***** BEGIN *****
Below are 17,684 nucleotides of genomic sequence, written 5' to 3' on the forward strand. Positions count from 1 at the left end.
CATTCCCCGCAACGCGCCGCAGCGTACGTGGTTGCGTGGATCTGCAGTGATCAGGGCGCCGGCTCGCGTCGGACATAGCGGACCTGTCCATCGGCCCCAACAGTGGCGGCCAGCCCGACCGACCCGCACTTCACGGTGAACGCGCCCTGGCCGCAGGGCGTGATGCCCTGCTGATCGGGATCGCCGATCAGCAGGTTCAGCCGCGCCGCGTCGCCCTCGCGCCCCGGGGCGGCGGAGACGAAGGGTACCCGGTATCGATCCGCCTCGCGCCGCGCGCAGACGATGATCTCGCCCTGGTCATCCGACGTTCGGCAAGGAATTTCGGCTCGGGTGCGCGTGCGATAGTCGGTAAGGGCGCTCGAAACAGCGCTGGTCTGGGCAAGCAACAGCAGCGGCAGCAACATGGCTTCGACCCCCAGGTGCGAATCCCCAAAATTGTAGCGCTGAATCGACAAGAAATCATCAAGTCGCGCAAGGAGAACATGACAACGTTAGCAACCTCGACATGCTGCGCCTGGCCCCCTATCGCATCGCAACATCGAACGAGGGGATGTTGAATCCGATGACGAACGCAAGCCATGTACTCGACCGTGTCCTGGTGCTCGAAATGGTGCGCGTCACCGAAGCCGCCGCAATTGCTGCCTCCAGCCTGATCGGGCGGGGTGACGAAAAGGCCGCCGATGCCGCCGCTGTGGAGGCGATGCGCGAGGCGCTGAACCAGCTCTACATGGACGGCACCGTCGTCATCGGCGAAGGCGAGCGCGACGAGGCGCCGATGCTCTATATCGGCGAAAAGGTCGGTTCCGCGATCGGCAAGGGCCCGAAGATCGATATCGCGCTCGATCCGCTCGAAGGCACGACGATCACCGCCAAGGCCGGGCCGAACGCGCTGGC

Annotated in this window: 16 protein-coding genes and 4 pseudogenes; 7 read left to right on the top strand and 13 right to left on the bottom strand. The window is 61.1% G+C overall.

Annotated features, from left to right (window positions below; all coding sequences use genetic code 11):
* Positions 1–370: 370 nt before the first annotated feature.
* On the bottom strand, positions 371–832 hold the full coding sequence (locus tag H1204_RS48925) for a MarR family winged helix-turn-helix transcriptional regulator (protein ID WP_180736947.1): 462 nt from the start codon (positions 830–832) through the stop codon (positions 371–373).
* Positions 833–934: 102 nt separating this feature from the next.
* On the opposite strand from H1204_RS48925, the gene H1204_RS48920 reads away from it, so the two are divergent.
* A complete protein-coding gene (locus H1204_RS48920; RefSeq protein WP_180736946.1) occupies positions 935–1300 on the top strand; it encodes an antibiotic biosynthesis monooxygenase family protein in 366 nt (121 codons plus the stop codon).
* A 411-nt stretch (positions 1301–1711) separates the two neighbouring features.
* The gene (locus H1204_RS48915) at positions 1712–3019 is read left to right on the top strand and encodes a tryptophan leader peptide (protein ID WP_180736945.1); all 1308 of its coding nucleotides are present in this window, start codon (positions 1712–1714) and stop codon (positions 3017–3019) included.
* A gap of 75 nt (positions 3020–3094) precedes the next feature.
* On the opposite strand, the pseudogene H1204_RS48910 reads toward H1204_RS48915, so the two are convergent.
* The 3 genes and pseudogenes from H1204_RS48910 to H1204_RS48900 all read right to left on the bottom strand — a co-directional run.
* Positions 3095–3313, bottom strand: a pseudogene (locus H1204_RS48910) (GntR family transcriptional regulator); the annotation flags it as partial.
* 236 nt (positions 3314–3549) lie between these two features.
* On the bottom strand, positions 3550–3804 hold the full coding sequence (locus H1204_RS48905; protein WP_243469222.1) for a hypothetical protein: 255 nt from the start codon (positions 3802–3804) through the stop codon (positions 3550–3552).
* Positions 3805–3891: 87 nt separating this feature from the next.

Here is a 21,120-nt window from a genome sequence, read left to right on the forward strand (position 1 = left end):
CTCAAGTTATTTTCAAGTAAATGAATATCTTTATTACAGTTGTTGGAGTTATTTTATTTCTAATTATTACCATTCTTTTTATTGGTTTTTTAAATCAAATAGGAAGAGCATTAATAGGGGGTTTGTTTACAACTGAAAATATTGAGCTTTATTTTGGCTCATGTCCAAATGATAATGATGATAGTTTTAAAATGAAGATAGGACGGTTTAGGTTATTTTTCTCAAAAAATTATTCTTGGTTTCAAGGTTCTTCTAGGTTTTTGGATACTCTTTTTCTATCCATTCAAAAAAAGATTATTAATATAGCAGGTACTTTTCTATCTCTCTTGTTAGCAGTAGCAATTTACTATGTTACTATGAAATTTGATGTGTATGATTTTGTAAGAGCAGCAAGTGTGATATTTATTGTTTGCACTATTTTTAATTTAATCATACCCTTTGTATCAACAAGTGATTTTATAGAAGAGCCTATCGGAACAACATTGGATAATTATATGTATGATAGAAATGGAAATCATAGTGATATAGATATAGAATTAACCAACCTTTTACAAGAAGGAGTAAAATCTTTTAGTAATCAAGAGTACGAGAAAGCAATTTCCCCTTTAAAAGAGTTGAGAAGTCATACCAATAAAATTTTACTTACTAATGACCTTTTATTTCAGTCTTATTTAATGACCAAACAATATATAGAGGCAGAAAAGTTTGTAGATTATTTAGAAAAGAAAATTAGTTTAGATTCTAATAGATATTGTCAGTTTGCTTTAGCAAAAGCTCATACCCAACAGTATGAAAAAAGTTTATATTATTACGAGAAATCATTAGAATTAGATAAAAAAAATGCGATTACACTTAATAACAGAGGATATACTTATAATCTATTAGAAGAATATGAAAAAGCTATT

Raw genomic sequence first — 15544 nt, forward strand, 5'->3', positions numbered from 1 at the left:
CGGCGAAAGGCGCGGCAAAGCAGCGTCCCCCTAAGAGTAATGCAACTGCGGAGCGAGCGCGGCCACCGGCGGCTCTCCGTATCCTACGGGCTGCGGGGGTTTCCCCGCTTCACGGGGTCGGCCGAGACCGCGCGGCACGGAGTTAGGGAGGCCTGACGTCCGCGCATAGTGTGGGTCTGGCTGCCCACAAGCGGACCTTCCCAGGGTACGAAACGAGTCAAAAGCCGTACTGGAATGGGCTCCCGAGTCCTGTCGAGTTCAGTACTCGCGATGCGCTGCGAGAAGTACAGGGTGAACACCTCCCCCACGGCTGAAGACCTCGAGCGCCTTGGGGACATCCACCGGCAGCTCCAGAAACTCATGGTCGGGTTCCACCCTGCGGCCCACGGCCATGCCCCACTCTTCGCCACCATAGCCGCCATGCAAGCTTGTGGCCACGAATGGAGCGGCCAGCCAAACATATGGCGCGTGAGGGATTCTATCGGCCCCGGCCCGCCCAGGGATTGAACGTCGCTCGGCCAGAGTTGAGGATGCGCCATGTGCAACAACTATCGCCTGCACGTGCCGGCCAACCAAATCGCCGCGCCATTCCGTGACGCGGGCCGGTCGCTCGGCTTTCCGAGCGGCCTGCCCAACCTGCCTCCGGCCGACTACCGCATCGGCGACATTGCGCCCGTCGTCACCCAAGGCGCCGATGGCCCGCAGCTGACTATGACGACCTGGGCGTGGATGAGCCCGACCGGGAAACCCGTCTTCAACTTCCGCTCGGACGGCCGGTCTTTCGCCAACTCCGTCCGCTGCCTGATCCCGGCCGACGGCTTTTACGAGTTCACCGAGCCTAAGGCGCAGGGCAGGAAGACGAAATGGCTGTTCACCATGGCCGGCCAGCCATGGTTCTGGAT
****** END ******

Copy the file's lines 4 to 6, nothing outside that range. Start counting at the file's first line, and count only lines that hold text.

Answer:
Annotated features, from left to right (window positions below; all coding sequences use genetic code 11):
* Positions 1–370: 370 nt before the first annotated feature.
* On the bottom strand, positions 371–832 hold the full coding sequence (locus tag H1204_RS48925) for a MarR family winged helix-turn-helix transcriptional regulator (protein ID WP_180736947.1): 462 nt from the start codon (positions 830–832) through the stop codon (positions 371–373).